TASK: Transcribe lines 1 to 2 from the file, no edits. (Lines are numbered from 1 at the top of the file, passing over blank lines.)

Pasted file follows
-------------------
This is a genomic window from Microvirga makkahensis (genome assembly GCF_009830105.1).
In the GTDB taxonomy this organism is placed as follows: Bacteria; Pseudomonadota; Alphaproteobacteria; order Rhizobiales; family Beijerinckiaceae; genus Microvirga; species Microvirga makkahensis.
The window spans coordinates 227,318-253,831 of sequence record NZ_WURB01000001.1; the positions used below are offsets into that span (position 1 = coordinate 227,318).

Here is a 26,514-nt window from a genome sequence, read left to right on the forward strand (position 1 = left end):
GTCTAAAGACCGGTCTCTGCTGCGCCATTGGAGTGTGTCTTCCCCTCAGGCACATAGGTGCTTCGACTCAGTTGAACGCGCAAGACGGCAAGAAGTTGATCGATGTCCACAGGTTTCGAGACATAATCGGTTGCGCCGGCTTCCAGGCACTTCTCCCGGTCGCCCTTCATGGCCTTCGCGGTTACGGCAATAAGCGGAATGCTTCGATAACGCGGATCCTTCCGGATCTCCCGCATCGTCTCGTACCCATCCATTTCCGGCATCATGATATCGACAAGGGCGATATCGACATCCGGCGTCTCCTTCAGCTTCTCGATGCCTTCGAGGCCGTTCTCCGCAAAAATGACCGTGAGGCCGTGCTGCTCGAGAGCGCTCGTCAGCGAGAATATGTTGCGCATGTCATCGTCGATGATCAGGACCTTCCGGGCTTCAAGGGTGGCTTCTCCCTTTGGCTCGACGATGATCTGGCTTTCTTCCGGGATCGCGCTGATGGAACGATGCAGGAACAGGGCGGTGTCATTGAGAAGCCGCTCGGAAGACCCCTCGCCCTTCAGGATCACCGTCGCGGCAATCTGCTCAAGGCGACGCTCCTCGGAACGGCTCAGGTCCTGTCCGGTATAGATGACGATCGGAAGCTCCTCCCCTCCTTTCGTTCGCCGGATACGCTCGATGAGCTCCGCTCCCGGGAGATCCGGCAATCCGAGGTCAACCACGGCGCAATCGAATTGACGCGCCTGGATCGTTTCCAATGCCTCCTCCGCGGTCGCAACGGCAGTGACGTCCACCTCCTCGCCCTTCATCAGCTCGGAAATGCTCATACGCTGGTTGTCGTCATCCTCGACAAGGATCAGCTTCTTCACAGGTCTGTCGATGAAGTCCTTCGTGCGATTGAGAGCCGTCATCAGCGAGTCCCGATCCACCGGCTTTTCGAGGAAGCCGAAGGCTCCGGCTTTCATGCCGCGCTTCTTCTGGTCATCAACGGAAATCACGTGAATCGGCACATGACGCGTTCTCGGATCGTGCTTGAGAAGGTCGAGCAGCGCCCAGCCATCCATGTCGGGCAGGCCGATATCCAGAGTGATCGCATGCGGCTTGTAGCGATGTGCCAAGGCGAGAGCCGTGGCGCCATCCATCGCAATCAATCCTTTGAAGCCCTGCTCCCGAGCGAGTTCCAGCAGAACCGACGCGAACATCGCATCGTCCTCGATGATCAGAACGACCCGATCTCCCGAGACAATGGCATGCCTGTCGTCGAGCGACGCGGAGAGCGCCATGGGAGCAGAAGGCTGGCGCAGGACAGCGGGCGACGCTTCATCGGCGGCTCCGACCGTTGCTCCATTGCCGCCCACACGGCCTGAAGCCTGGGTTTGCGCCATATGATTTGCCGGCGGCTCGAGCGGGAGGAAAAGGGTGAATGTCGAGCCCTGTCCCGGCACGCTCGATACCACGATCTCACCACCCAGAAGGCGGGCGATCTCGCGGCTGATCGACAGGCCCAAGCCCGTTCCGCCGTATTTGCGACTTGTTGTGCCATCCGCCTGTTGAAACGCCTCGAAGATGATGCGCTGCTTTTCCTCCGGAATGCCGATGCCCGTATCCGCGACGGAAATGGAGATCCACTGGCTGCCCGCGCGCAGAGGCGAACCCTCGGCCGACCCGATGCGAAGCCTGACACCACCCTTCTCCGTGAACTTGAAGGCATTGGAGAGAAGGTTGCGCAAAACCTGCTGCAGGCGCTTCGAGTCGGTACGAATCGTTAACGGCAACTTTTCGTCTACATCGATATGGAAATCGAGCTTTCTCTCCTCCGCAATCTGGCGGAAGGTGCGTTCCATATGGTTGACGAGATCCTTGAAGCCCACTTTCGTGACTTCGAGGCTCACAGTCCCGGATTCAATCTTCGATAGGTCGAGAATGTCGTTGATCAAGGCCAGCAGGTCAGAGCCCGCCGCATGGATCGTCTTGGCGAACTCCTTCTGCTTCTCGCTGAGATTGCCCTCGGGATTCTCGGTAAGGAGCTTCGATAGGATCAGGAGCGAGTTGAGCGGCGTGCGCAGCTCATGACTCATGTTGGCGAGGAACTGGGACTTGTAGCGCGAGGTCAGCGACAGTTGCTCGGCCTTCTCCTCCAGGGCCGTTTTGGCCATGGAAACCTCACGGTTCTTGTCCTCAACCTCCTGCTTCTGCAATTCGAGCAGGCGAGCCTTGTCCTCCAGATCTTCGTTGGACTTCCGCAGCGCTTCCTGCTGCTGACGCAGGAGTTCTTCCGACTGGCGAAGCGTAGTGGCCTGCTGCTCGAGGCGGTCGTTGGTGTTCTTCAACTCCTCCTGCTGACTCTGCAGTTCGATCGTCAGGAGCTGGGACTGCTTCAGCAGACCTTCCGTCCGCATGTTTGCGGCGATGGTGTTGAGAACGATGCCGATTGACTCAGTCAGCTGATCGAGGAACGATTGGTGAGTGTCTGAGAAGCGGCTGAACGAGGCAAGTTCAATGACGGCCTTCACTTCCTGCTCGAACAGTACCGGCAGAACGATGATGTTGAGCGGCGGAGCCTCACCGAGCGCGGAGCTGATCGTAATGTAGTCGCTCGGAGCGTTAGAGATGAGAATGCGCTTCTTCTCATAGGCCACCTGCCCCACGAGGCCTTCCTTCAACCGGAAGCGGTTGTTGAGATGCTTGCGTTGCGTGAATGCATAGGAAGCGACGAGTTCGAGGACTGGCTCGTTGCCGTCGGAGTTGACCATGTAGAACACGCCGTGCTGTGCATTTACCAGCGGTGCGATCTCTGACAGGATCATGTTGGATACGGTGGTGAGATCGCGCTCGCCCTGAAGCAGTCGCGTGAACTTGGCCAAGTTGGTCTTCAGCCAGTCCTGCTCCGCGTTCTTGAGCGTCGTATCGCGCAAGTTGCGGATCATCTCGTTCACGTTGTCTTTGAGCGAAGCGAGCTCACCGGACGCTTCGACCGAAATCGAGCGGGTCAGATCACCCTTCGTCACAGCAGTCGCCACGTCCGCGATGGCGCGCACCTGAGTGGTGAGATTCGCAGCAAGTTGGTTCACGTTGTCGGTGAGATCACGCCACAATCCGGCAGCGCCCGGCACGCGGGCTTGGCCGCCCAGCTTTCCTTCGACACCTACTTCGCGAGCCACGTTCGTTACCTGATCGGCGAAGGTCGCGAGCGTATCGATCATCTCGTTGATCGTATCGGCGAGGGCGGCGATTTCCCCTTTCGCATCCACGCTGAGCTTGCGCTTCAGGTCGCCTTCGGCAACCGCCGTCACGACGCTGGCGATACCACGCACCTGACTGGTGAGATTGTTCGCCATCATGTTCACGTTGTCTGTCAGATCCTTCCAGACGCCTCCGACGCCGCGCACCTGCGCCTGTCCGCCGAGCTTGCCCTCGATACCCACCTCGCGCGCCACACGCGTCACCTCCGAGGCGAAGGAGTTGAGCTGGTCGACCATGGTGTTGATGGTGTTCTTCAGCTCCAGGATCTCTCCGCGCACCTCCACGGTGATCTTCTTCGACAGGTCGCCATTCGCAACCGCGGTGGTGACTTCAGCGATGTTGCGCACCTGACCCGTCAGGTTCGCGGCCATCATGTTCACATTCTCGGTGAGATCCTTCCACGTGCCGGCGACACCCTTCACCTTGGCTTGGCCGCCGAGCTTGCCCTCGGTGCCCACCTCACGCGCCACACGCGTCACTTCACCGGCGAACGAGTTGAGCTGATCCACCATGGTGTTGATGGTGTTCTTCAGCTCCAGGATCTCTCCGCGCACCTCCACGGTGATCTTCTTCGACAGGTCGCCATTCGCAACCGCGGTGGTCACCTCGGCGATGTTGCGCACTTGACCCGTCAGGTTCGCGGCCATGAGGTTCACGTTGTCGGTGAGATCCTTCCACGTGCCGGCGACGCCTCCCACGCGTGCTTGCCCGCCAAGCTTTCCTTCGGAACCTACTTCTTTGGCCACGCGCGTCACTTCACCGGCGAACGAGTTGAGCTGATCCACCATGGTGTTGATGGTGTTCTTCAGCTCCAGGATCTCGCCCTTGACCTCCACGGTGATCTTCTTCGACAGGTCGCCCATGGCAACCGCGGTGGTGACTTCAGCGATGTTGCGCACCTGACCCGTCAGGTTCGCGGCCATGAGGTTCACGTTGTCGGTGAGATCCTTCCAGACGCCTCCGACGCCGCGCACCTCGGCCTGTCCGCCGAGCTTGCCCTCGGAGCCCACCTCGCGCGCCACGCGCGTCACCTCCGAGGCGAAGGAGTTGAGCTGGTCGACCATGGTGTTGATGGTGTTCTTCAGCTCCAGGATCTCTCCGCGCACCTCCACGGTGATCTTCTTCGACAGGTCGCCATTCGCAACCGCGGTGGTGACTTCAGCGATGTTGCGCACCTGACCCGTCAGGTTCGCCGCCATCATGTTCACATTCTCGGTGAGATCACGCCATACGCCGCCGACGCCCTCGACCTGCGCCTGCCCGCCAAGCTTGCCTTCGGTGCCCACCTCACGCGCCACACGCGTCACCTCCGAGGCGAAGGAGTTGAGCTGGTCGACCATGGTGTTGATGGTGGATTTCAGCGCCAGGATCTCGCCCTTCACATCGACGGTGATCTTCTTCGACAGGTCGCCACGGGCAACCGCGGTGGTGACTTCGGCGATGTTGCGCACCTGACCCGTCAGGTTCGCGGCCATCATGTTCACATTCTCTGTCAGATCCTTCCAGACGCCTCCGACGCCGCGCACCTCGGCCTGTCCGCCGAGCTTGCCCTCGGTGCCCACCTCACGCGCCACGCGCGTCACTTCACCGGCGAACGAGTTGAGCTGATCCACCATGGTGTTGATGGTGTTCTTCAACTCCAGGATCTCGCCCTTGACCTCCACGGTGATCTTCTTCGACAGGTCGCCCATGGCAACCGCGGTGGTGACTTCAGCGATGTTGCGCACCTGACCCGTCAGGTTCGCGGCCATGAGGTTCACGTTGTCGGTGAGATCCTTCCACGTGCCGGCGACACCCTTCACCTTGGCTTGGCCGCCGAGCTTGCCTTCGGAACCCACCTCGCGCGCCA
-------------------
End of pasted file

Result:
This is a genomic window from Microvirga makkahensis (genome assembly GCF_009830105.1).
In the GTDB taxonomy this organism is placed as follows: Bacteria; Pseudomonadota; Alphaproteobacteria; order Rhizobiales; family Beijerinckiaceae; genus Microvirga; species Microvirga makkahensis.